• Maintenance questions/issues - if you have a question or problem regarding anything "boat" (from your masthead to your keel bolts) this is where you can pose your query and almost always there is someone in the anchorage has experience with your particular problem and will offer to help.
  • Departures - this is where people say their goodbyes and tell where they are going, and sometimes little flotillas can emerge from this section.   
  • Miscellaneous - this is for any straggler announcements or any queries that don't fit into one of the above categories.  Sometimes people will give a riddle, an inspirational quote or relay a hot national or local news story in this category.
About 15 minutes before each net commences, you can tune in to another designated channel and let the controller know if you have something particular to announce or share.  If you miss this because you oversleep due to too much rum the night before (cough, cough) but have something to say, it's easy to chime in while the net is underway.  The host will announce what category he/she is moving to ("...and now onto gggeeeeeeneral announcements..."), make the announcements that he/she knows of and then ask if there is anything else from any other boats.  It is at this point you will get on the radio and say your boat name.  Once the host acknowledges you with a "Go ahead (insert your boat name here)" you are free to say your piece.

It's very important when making an announcement or asking a question to first say your boat name VERY slowly and clearly because this is how people will find you after the net.  When Scott and I would listen, we listened in with a pen and paper and wrote down anything that pertained to us whether it was something we were interested in doing (and the name of the boat organizing it if it required an RSVP) to a part we needed (and, again, the name of the boat who had it).  When the net finishes - the floodgates open and it is at this time that someone will hail you if they have what you are looking for or want what you offered or visa versa.  From there, you change channels and make the necessary arrangements.  All in all, the whole thing is pretty neat.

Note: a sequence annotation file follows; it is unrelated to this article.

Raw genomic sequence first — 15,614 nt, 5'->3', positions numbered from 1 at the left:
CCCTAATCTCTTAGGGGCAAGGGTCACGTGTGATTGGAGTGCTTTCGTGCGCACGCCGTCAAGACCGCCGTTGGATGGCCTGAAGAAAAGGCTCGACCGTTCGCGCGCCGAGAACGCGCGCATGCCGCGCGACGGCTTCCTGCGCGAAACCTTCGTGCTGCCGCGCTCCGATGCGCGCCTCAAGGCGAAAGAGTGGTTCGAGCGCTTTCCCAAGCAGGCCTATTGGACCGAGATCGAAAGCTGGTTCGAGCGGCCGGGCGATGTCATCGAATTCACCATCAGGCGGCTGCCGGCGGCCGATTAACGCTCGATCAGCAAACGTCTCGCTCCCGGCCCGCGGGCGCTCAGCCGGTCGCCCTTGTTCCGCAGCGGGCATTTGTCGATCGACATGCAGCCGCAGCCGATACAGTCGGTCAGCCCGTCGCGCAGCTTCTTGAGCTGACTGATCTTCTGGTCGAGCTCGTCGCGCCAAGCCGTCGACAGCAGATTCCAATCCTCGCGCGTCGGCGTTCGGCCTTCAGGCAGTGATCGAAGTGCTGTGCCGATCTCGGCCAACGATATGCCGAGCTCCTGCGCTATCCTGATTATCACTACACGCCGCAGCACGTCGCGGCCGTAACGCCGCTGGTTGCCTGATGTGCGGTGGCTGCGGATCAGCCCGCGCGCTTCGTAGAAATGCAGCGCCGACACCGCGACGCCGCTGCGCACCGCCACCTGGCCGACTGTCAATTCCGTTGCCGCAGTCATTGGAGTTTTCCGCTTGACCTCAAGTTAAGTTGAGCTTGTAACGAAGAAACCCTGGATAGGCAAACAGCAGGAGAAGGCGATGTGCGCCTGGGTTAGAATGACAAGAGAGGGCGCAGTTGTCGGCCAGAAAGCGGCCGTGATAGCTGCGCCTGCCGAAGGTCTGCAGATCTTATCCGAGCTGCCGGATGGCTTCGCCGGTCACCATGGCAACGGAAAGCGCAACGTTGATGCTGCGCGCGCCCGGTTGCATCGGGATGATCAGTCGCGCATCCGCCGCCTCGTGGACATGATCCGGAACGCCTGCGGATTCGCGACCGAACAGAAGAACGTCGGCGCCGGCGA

While Scott and I have admittedly been bad "netters" the past two years and rarely (if ever) participate or chime in, we have decided that next season we're going to make more of an effort to tune in regularly when they are available because they really are a great source of information, resources and - best of all - potential new friends.

3 comments:

Carolyn Shearlock said...

Different nets operate differently! Just wanted to add two things:

1. On most nets, the first "topic" is emergencies, but you're free to break in ANY time with an emergency -- medical, boat dragging, etc. Say "break" if you want to just add something to a topic; say "break break" if it's an emergency and you need to be heard IMMEDIATELY.

2. When you make an announcement, particularly if it's one that people may want to follow up with you on (such as items to trade or give away), say your boat name again at the end of your announcement -- now that people know what you're offering, they may be more interested in your name! And plan to stick by the radio for at 15 minutes (30 is better) so they can reach you.

You guys would be great as net controllers -- think about volunteering!

Windtraveler said...

Carolyn - as usual, awesome refining points and insights!! Thank you very much!!

As for us being net controllers - I don't think we're there yet...but maybe one day - haha!

Alfex said...

Don't forget the SSB nets! Just sayin',

http://www.docksideradio.com/east_coast.htm